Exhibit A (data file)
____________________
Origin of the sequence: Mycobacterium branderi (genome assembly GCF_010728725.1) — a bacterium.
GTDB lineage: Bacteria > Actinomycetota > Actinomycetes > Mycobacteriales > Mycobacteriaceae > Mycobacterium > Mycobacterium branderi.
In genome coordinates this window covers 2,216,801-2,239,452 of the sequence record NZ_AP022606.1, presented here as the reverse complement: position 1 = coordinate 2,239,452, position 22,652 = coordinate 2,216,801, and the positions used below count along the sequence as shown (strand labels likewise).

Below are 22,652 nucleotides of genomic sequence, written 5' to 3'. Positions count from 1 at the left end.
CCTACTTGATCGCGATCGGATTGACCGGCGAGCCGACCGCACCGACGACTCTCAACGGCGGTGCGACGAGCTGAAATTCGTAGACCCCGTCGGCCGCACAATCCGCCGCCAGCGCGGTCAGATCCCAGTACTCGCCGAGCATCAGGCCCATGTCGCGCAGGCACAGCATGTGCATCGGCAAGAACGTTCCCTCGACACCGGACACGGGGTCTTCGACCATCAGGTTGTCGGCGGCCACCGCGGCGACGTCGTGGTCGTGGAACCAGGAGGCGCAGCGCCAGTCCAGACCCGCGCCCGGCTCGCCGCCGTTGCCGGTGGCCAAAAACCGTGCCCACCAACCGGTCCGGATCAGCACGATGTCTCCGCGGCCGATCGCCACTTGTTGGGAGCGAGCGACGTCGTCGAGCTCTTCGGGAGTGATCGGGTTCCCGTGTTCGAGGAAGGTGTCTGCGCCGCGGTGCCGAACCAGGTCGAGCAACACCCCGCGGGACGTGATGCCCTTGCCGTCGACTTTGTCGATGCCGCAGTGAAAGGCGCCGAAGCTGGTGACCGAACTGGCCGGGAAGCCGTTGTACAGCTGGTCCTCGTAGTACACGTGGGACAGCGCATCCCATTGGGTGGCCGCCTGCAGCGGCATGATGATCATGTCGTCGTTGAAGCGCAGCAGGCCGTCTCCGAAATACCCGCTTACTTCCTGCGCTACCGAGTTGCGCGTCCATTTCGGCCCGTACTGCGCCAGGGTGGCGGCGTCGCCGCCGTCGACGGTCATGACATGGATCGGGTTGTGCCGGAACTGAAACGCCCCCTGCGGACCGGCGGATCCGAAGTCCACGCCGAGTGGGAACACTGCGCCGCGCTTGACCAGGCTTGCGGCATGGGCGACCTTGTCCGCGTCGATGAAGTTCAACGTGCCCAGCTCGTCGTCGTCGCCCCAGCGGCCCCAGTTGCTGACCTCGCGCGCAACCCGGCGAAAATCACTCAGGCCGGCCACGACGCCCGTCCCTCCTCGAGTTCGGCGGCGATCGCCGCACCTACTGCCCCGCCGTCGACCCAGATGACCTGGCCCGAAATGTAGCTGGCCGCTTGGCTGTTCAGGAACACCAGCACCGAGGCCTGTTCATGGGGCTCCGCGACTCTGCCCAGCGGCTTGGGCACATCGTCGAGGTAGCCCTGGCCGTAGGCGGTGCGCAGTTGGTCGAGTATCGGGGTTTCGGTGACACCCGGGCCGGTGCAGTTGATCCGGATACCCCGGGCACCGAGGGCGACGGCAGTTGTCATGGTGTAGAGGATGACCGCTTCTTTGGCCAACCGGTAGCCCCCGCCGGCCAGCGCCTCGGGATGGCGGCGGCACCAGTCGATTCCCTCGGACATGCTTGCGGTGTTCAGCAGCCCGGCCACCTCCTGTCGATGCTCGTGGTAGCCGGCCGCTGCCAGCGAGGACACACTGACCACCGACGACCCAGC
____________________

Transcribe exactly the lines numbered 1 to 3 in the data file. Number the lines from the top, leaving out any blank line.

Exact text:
Origin of the sequence: Mycobacterium branderi (genome assembly GCF_010728725.1) — a bacterium.
GTDB lineage: Bacteria > Actinomycetota > Actinomycetes > Mycobacteriales > Mycobacteriaceae > Mycobacterium > Mycobacterium branderi.
In genome coordinates this window covers 2,216,801-2,239,452 of the sequence record NZ_AP022606.1, presented here as the reverse complement: position 1 = coordinate 2,239,452, position 22,652 = coordinate 2,216,801, and the positions used below count along the sequence as shown (strand labels likewise).